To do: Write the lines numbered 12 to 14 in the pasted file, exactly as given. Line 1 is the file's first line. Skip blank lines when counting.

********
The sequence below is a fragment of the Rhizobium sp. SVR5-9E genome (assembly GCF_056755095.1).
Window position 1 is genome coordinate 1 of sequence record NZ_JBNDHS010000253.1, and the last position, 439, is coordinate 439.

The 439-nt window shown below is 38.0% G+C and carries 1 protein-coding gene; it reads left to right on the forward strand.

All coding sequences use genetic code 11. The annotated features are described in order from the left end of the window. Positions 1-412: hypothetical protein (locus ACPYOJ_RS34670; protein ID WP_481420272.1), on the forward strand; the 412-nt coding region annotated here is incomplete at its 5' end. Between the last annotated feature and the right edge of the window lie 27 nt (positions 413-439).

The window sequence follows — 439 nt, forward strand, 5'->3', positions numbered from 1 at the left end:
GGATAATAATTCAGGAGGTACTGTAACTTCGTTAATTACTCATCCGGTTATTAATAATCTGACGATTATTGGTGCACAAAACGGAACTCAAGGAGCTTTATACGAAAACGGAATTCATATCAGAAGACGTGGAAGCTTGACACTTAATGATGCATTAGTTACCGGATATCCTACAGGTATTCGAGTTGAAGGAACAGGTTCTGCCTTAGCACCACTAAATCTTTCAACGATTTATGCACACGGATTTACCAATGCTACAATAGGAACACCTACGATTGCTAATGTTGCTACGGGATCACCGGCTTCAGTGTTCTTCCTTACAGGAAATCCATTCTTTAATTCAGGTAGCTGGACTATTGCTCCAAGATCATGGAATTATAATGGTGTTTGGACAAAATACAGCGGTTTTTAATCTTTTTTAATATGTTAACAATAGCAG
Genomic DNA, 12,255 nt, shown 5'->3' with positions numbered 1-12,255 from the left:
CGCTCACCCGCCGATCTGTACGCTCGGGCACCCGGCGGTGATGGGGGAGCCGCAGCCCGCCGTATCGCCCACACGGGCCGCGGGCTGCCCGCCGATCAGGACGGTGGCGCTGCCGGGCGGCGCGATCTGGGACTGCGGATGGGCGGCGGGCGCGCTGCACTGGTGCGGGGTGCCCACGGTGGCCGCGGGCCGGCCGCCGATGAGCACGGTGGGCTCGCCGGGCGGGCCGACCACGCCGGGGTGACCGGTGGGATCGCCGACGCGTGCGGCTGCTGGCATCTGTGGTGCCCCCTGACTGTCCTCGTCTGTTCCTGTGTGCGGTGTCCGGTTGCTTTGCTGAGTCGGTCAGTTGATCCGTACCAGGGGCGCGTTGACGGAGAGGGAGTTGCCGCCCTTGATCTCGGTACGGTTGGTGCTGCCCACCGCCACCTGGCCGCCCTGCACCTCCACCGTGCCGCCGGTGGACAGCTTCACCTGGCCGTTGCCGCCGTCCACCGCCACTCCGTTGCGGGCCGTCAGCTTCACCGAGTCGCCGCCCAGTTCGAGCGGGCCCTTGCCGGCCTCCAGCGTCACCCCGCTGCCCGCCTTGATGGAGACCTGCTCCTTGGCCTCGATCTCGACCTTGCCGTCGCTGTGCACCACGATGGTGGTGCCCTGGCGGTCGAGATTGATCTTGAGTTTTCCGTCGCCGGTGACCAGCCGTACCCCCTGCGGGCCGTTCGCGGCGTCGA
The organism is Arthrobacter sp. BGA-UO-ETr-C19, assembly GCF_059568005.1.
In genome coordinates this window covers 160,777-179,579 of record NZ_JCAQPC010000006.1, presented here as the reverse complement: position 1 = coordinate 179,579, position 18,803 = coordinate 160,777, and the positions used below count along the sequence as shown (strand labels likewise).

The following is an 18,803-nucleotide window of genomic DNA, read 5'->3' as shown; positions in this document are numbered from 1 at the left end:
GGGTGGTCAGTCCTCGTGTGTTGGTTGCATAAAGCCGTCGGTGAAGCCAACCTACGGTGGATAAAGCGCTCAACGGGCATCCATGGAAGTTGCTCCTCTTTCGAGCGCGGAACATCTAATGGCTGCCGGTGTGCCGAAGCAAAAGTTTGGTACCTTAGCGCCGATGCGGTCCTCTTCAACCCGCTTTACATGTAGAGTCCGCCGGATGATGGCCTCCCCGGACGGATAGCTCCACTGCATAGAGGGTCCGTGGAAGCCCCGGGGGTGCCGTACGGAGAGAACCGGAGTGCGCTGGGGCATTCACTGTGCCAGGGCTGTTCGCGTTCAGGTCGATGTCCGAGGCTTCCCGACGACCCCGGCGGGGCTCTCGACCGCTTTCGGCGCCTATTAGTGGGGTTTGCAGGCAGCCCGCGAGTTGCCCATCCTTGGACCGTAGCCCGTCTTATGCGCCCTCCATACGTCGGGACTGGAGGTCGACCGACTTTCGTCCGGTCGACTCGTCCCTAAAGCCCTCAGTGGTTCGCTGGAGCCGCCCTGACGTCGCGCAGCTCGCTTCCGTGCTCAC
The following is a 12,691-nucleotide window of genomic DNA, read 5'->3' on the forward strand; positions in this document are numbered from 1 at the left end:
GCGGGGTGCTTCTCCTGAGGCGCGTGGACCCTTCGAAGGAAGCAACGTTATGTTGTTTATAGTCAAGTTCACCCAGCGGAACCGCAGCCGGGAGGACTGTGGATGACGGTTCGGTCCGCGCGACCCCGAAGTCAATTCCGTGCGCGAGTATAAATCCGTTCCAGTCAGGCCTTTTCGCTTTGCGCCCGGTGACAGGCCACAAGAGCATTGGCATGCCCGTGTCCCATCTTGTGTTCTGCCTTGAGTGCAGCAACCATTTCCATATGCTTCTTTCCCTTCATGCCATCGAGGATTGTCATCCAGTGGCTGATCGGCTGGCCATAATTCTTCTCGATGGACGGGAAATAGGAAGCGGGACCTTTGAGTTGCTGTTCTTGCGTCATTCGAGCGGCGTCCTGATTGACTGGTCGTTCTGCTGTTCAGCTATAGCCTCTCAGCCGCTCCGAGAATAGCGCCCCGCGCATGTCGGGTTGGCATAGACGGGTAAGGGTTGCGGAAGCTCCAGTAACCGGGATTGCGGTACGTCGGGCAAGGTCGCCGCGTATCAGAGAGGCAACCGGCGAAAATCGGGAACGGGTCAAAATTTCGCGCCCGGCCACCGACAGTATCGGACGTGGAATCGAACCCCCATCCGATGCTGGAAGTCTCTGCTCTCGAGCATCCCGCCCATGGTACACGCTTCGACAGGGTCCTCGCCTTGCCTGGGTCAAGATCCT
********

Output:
GGGTGGTCAGTCCTCGTGTGTTGGTTGCATAAAGCCGTCGGTGAAGCCAACCTACGGTGGATAAAGCGCTCAACGGGCATCCATGGAAGTTGCTCCTCTTTCGAGCGCGGAACATCTAATGGCTGCCGGTGTGCCGAAGCAAAAGTTTGGTACCTTAGCGCCGATGCGGTCCTCTTCAACCCGCTTTACATGTAGAGTCCGCCGGATGATGGCCTCCCCGGACGGATAGCTCCACTGCATAGAGGGTCCGTGGAAGCCCCGGGGGTGCCGTACGGAGAGAACCGGAGTGCGCTGGGGCATTCACTGTGCCAGGGCTGTTCGCGTTCAGGTCGATGTCCGAGGCTTCCCGACGACCCCGGCGGGGCTCTCGACCGCTTTCGGCGCCTATTAGTGGGGTTTGCAGGCAGCCCGCGAGTTGCCCATCCTTGGACCGTAGCCCGTCTTATGCGCCCTCCATACGTCGGGACTGGAGGTCGACCGACTTTCGTCCGGTCGACTCGTCCCTAAAGCCCTCAGTGGTTCGCTGGAGCCGCCCTGACGTCGCGCAGCTCGCTTCCGTGCTCAC
The following is a 12,691-nucleotide window of genomic DNA, read 5'->3' on the forward strand; positions in this document are numbered from 1 at the left end:
GCGGGGTGCTTCTCCTGAGGCGCGTGGACCCTTCGAAGGAAGCAACGTTATGTTGTTTATAGTCAAGTTCACCCAGCGGAACCGCAGCCGGGAGGACTGTGGATGACGGTTCGGTCCGCGCGACCCCGAAGTCAATTCCGTGCGCGAGTATAAATCCGTTCCAGTCAGGCCTTTTCGCTTTGCGCCCGGTGACAGGCCACAAGAGCATTGGCATGCCCGTGTCCCATCTTGTGTTCTGCCTTGAGTGCAGCAACCATTTCCATATGCTTCTTTCCCTTCATGCCATCGAGGATTGTCATCCAGTGGCTGATCGGCTGGCCATAATTCTTCTCGATGGACGGGAAATAGGAAGCGGGACCTTTGAGTTGCTGTTCTTGCGTCATTCGAGCGGCGTCCTGATTGACTGGTCGTTCTGCTGTTCAGCTATAGCCTCTCAGCCGCTCCGAGAATAGCGCCCCGCGCATGTCGGGTTGGCATAGACGGGTAAGGGTTGCGGAAGCTCCAGTAACCGGGATTGCGGTACGTCGGGCAAGGTCGCCGCGTATCAGAGAGGCAACCGGCGAAAATCGGGAACGGGTCAAAATTTCGCGCCCGGCCACCGACAGTATCGGACGTGGAATCGAACCCCCATCCGATGCTGGAAGTCTCTGCTCTCGAGCATCCCGCCCATGGTACACGCTTCGACAGGGTCCTCGCCTTGCCTGGGTCAAGATCCT